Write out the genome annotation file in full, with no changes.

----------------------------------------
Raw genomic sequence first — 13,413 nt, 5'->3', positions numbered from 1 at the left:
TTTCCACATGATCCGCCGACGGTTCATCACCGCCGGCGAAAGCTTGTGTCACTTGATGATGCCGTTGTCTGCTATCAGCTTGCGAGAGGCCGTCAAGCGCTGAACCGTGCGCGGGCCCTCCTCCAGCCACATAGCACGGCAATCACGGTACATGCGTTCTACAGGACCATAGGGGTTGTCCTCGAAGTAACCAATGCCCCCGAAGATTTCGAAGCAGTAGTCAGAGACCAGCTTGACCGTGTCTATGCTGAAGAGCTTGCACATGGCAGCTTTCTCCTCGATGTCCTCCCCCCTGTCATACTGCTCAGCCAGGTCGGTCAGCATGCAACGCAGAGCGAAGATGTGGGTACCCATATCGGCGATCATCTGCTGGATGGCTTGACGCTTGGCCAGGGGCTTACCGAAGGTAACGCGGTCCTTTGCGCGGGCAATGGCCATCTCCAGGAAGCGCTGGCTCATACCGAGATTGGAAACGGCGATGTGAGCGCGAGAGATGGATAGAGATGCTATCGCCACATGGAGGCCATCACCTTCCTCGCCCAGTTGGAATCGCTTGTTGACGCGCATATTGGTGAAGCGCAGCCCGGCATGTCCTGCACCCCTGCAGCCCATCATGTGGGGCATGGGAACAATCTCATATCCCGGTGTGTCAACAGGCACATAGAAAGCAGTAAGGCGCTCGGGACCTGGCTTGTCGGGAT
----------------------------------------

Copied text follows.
Raw genomic sequence first — 13,413 nt, 5'->3', positions numbered from 1 at the left:
TTTCCACATGATCCGCCGACGGTTCATCACCGCCGGCGAAAGCTTGTGTCACTTGATGATGCCGTTGTCTGCTATCAGCTTGCGAGAGGCCGTCAAGCGCTGAACCGTGCGCGGGCCCTCCTCCAGCCACATAGCACGGCAATCACGGTACATGCGTTCTACAGGACCATAGGGGTTGTCCTCGAAGTAACCAATGCCCCCGAAGATTTCGAAGCAGTAGTCAGAGACCAGCTTGACCGTGTCTATGCTGAAGAGCTTGCACATGGCAGCTTTCTCCTCGATGTCCTCCCCCCTGTCATACTGCTCAGCCAGGTCGGTCAGCATGCAACGCAGAGCGAAGATGTGGGTACCCATATCGGCGATCATCTGCTGGATGGCTTGACGCTTGGCCAGGGGCTTACCGAAGGTAACGCGGTCCTTTGCGCGGGCAATGGCCATCTCCAGGAAGCGCTGGCTCATACCGAGATTGGAAACGGCGATGTGAGCGCGAGAGATGGATAGAGATGCTATCGCCACATGGAGGCCATCACCTTCCTCGCCCAGTTGGAATCGCTTGTTGACGCGCATATTGGTGAAGCGCAGCCCGGCATGTCCTGCACCCCTGCAGCCCATCATGTGGGGCATGGGAACAATCTCATATCCCGGTGTGTCAACAGGCACATAGAAAGCAGTAAGGCGCTCGGGACCTGGCTTGTCGGGAT